Gadagkar, Raghavendra (1992) Disease and social evolution. In: Current Science, 63 (6). pp. 285-286.
Parasites that cause diseases of varying intensities are ubiquitous in the natural world. However, the role of disease as a factor in shaping the ecology and evolution of their hosts has only recently begun to be sufficiently appre-ciated. Parasite load has, for example, been shown to be an important parameter that females use to assess the quality of their mates. In response, males are known to evolve elaborate secondary sexual characters to impress upon females their health in general and their ability to resist parasites in particular. An even more profound role that parasites play in modulating social evolution has recently come to light.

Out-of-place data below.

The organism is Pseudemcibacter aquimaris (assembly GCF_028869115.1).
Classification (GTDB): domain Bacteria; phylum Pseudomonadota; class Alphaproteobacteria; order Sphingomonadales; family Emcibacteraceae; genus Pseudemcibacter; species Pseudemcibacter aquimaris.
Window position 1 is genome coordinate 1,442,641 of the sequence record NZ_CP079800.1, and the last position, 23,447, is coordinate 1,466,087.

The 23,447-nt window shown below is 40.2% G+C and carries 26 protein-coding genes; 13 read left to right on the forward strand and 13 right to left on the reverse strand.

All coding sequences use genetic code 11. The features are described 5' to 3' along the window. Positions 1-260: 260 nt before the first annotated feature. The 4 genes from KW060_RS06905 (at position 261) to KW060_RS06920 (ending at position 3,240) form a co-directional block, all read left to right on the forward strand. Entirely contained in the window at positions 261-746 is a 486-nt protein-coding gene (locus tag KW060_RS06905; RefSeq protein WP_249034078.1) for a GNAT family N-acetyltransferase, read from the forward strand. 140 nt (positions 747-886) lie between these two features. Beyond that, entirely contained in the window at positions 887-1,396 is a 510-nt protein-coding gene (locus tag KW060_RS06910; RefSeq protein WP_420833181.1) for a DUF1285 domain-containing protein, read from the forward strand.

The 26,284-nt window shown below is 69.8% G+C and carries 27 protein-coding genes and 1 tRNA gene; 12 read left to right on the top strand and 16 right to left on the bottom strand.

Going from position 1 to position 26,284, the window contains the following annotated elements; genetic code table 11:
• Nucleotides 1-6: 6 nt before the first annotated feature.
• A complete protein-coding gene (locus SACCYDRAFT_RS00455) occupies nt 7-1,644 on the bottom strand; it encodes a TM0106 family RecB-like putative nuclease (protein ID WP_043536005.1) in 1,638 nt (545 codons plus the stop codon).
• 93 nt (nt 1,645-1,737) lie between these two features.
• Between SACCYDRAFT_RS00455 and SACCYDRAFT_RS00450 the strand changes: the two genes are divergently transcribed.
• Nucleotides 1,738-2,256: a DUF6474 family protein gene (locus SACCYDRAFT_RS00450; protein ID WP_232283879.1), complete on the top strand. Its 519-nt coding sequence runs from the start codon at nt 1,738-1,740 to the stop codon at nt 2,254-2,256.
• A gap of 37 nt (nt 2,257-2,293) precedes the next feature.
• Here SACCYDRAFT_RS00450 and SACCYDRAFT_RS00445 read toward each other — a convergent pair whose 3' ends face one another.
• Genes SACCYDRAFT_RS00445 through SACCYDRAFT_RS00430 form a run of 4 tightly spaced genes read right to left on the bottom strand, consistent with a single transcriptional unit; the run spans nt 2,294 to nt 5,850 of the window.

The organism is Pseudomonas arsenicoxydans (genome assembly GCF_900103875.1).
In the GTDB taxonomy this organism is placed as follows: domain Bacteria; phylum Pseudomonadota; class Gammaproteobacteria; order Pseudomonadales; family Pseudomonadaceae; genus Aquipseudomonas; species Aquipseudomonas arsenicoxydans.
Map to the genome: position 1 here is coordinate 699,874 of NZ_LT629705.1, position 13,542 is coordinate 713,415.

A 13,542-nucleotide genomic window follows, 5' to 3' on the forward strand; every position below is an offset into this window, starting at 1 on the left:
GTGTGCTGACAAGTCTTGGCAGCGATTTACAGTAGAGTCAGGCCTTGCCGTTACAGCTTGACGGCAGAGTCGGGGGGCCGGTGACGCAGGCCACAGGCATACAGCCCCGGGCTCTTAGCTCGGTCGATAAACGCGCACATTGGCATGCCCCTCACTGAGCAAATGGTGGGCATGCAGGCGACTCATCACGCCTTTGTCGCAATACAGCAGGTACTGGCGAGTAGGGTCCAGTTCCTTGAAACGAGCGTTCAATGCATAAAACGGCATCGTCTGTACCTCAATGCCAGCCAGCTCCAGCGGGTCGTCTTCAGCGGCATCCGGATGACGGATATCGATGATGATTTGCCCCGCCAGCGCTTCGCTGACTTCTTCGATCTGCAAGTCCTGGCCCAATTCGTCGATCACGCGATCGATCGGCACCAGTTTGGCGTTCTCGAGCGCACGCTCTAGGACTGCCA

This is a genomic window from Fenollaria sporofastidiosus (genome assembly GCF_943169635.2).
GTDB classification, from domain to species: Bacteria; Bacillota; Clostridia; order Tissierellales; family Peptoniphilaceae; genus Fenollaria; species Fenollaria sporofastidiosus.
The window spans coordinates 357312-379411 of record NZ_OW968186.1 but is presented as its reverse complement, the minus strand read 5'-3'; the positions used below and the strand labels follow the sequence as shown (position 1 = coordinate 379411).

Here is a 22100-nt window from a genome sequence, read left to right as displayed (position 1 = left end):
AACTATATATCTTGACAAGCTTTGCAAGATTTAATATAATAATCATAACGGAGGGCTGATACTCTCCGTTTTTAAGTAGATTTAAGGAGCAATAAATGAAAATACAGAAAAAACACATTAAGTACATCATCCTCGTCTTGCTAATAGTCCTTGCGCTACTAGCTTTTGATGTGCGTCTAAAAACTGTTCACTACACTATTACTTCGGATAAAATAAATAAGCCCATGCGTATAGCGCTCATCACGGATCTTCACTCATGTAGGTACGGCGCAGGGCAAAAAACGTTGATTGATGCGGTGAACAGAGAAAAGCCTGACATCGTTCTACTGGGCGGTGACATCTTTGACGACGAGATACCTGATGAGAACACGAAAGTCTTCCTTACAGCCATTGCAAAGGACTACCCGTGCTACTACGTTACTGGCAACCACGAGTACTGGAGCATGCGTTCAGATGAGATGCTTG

|Item Type:||Journal Article|
|Additional Information:||Copyright of this article belongs to Indian Academy of Sciences.|
|Department/Centre:||Division of Biological Sciences > Centre for Ecological Sciences|
|Date Deposited:||08 Jan 2007|
|Last Modified:||19 Sep 2010 04:33|
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